When the steel doors yawned open, you were amazed by the silence –it was different from the silence at Mossad, where the quiet was eerie and eluded an ancient anger, an encoded since of vengeance for your homeland . . . . But here, the silence was pregnant with a fresh, raw, open sadness that was both tangible and potent. And the familiar drive for vengeance –you notice that too, you relate to that too.

As you take a step further into the room, you find that the grief in the air is nearly overwhelming –but then you are distracted by the man sitting at a desk, talking to himself and grinning like an idiot. So you wait patiently, partially because you believe he is the one you need to talk to, and partially because you are curious as to what his problem is. A few heartbeats and he notices you, pounding at the phone atop his desk, promising to call back the oblivion he was conversing with. And you are amused and so you speak the first sentence of many too the man before you. "Having phone sex?" And he is quick, this handsome stranger, for he concocts the most dismal excuse ever given and proceeds to back his elaborate story with the explanation of charades, which is a concept you are familiar with, but pantomime something to make sure your understanding this pathetic display correctly. You continue to ask simple, pointblank questions to see how far he is willing to protect his flimsy defense and are impressed with the ease in which he lies –though you see straight through the BS.

He grows irritated and ends the game, demanding to know who you are and so you tell him: "Ziva David. Mossad." And his response is, in hindsight, relatively predictable, "Your Israeli?" Sarcastically you praise him for his quick ability to connect the two and, eventually, the purpose of your visit is discussed, which is good, because you really need to speak to Agent Gibbs. And after you and he exchange a few more words, he formally introduces himself as Special Agent Tony DiNozzo –a fact that you were already aware of since you had run dossiers on the entire Major Case Response Team. He confesses that he was remembering his partner, consequently not playing charades –a shocker – and you precede this admission by riling him up with blatant sexual innuendos and though you do get a impressive response from him, he does again, become short and impatient.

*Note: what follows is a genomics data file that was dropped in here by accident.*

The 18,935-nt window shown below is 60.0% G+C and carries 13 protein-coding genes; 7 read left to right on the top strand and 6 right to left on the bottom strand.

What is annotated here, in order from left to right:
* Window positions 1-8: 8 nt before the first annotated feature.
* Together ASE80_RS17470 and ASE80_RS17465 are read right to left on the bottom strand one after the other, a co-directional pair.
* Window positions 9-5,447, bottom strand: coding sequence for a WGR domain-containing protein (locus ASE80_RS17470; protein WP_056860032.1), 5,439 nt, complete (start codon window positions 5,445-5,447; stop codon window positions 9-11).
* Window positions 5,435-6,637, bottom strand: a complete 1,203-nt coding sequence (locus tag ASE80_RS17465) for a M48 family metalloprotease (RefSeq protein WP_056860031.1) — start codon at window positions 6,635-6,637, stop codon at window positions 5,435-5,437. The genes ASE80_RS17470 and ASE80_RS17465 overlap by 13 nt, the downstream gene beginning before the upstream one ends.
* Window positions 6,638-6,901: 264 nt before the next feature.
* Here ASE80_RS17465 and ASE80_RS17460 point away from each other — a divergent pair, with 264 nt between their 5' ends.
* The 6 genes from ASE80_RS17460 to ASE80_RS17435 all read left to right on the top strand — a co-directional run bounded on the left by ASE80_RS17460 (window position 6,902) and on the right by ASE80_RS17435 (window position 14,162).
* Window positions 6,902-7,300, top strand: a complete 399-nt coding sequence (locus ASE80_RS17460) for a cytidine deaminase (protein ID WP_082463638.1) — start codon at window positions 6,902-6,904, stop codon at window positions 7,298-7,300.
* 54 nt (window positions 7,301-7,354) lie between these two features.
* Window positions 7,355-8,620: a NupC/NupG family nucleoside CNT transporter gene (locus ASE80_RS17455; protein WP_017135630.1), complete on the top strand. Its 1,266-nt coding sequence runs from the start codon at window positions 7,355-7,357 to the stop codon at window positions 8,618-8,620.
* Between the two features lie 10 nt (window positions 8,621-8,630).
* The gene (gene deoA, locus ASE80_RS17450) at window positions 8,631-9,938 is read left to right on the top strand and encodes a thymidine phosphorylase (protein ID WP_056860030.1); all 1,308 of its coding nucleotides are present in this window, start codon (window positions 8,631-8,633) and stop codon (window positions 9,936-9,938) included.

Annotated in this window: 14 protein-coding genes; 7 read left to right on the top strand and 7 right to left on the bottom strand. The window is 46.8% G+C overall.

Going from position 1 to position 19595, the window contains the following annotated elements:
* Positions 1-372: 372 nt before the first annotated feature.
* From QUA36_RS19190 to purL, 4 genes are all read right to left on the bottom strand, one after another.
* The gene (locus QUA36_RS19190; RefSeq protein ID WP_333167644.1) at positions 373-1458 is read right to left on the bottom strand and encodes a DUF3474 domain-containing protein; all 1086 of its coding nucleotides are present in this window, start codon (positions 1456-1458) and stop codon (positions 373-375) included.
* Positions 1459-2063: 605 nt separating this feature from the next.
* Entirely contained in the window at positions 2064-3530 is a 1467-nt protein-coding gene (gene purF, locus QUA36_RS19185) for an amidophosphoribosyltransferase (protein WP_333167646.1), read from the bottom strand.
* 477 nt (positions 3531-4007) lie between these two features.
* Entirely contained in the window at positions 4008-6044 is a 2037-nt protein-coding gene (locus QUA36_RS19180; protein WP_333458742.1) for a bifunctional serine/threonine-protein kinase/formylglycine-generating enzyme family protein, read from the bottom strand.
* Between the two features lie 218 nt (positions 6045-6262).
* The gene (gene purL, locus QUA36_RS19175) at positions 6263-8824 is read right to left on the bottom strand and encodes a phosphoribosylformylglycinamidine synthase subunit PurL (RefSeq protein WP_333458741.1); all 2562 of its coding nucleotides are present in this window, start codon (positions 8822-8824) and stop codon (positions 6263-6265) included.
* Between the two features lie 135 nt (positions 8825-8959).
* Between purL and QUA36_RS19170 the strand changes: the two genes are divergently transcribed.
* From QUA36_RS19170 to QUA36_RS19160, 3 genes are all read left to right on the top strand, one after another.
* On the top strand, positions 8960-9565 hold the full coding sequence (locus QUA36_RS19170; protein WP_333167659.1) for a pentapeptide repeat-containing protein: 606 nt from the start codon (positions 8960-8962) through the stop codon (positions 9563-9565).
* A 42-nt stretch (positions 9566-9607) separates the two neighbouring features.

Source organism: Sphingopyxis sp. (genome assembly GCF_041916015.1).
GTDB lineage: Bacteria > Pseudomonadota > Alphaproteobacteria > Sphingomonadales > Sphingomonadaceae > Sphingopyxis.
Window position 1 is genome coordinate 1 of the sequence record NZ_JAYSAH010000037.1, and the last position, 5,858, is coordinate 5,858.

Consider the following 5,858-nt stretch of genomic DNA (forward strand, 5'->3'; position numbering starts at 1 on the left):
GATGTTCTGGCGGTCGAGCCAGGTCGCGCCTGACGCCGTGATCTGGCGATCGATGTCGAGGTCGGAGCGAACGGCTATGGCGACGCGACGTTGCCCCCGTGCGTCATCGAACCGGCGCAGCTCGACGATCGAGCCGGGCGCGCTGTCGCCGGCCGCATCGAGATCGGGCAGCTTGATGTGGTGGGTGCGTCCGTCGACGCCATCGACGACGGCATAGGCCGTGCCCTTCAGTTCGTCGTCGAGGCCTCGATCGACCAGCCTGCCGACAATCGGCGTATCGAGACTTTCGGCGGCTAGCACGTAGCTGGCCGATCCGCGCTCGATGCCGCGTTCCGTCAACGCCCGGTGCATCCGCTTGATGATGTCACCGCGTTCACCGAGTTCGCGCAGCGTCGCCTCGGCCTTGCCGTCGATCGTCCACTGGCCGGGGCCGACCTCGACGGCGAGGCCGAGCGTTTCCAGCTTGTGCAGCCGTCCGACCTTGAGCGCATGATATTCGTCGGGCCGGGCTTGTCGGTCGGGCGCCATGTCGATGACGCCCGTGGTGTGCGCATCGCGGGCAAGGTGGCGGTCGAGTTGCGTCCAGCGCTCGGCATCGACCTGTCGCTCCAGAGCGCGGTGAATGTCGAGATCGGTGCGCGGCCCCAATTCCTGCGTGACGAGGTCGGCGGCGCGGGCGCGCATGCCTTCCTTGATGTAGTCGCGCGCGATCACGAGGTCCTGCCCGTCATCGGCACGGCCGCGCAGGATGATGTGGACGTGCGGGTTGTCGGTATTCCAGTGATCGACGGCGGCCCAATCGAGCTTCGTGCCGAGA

"Miss David, you can sit there and slouch provocatively for an hour or you can tell me what you need and maybe I can help."

You decide to humor him and reveal your purpose –as if he'd help you anyway. "You can't help because I am here to stop Agent Gibbs from killing a Mossad officer."

"Ari Haswari?"

"Yes."

And when he beckons you closer with the crook of his finger, you lean forward and are met with a true hostility that you recognize.

"I'd wish you luck, but I want the bastard dead too." And it is here that you find the source of the sadness.

The elevator dings and you look up from where you lean against a filing cabinet, taunting and teasing Special Agent DiNozzo. A familiar face smiles at you as you greet her with a, "Shalom, Jen" and a kiss on her cheek as Special Agent DiNozzo confers with a stern, silver haired man you know to be Agent Gibbs. When Jen introduces you, you are completely aware that Gibbs not only hates you, he mistrusts you –but he relents, slightly, because, thankfully, he trusts Jenny and, coincidently, she trusts you. And then your cell phone rings and you excuse yourself and you answer it, relieved to hear a certain voice speaking Hebrew over the line. As you and Ari, now a wanted man, hash out his flight into exile, you cannot help but express your worry because, after all, you are more than his control officer, you are his sister and the twisted reality is, he's all you have left.